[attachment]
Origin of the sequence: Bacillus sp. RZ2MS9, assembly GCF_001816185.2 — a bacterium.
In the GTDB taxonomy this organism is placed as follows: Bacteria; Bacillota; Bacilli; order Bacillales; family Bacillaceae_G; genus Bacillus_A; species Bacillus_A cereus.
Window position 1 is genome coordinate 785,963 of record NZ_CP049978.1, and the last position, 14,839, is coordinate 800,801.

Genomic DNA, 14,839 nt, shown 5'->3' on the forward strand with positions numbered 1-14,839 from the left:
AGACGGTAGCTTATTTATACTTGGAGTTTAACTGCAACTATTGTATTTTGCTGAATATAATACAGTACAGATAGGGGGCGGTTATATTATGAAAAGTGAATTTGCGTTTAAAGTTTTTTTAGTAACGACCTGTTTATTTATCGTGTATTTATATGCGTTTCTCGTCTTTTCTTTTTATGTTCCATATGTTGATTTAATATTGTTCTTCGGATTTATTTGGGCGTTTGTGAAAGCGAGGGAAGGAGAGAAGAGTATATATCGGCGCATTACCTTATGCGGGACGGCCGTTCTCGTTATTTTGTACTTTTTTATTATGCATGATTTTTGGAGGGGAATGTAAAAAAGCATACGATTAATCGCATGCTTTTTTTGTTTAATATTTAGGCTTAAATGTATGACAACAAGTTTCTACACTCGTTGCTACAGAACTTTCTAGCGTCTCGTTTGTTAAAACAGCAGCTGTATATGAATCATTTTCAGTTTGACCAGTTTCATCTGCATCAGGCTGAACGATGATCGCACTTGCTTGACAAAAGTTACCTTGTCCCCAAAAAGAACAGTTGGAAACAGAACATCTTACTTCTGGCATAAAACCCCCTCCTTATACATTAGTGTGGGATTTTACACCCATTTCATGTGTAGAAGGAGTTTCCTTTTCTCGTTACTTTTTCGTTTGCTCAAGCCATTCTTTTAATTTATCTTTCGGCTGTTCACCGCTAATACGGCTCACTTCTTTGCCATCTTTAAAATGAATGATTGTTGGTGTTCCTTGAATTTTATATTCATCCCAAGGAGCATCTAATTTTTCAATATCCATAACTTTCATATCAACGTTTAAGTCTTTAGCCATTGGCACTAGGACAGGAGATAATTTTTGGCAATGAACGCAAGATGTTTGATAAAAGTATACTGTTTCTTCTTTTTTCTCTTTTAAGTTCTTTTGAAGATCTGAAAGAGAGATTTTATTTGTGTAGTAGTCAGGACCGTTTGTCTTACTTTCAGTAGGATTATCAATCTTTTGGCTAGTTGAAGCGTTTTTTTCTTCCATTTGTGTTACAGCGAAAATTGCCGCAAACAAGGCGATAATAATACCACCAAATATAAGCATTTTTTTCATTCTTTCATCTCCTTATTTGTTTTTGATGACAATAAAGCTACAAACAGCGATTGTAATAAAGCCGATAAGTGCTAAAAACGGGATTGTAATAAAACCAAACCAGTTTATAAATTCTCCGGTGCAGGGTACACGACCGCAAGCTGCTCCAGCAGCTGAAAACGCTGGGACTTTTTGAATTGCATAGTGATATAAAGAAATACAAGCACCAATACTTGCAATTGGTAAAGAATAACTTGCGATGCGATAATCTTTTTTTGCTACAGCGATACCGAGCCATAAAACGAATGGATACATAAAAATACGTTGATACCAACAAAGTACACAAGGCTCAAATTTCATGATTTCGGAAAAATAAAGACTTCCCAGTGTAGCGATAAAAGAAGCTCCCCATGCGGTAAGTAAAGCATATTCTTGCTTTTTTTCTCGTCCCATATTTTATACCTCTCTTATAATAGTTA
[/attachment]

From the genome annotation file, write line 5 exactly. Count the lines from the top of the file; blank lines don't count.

AGACGGTAGCTTATTTATACTTGGAGTTTAACTGCAACTATTGTATTTTGCTGAATATAATACAGTACAGATAGGGGGCGGTTATATTATGAAAAGTGAATTTGCGTTTAAAGTTTTTTTAGTAACGACCTGTTTATTTATCGTGTATTTATATGCGTTTCTCGTCTTTTCTTTTTATGTTCCATATGTTGATTTAATATTGTTCTTCGGATTTATTTGGGCGTTTGTGAAAGCGAGGGAAGGAGAGAAGAGTATATATCGGCGCATTACCTTATGCGGGACGGCCGTTCTCGTTATTTTGTACTTTTTTATTATGCATGATTTTTGGAGGGGAATGTAAAAAAGCATACGATTAATCGCATGCTTTTTTTGTTTAATATTTAGGCTTAAATGTATGACAACAAGTTTCTACACTCGTTGCTACAGAACTTTCTAGCGTCTCGTTTGTTAAAACAGCAGCTGTATATGAATCATTTTCAGTTTGACCAGTTTCATCTGCATCAGGCTGAACGATGATCGCACTTGCTTGACAAAAGTTACCTTGTCCCCAAAAAGAACAGTTGGAAACAGAACATCTTACTTCTGGCATAAAACCCCCTCCTTATACATTAGTGTGGGATTTTACACCCATTTCATGTGTAGAAGGAGTTTCCTTTTCTCGTTACTTTTTCGTTTGCTCAAGCCATTCTTTTAATTTATCTTTCGGCTGTTCACCGCTAATACGGCTCACTTCTTTGCCATCTTTAAAATGAATGATTGTTGGTGTTCCTTGAATTTTATATTCATCCCAAGGAGCATCTAATTTTTCAATATCCATAACTTTCATATCAACGTTTAAGTCTTTAGCCATTGGCACTAGGACAGGAGATAATTTTTGGCAATGAACGCAAGATGTTTGATAAAAGTATACTGTTTCTTCTTTTTTCTCTTTTAAGTTCTTTTGAAGATCTGAAAGAGAGATTTTATTTGTGTAGTAGTCAGGACCGTTTGTCTTACTTTCAGTAGGATTATCAATCTTTTGGCTAGTTGAAGCGTTTTTTTCTTCCATTTGTGTTACAGCGAAAATTGCCGCAAACAAGGCGATAATAATACCACCAAATATAAGCATTTTTTTCATTCTTTCATCTCCTTATTTGTTTTTGATGACAATAAAGCTACAAACAGCGATTGTAATAAAGCCGATAAGTGCTAAAAACGGGATTGTAATAAAACCAAACCAGTTTATAAATTCTCCGGTGCAGGGTACACGACCGCAAGCTGCTCCAGCAGCTGAAAACGCTGGGACTTTTTGAATTGCATAGTGATATAAAGAAATACAAGCACCAATACTTGCAATTGGTAAAGAATAACTTGCGATGCGATAATCTTTTTTTGCTACAGCGATACCGAGCCATAAAACGAATGGATACATAAAAATACGTTGATACCAACAAAGTACACAAGGCTCAAATTTCATGATTTCGGAAAAATAAAGACTTCCCAGTGTAGCGATAAAAGAAGCTCCCCATGCGGTAAGTAAAGCATATTCTTGCTTTTTTTCTCGTCCCATATTTTATACCTCTCTTATAATAGTTA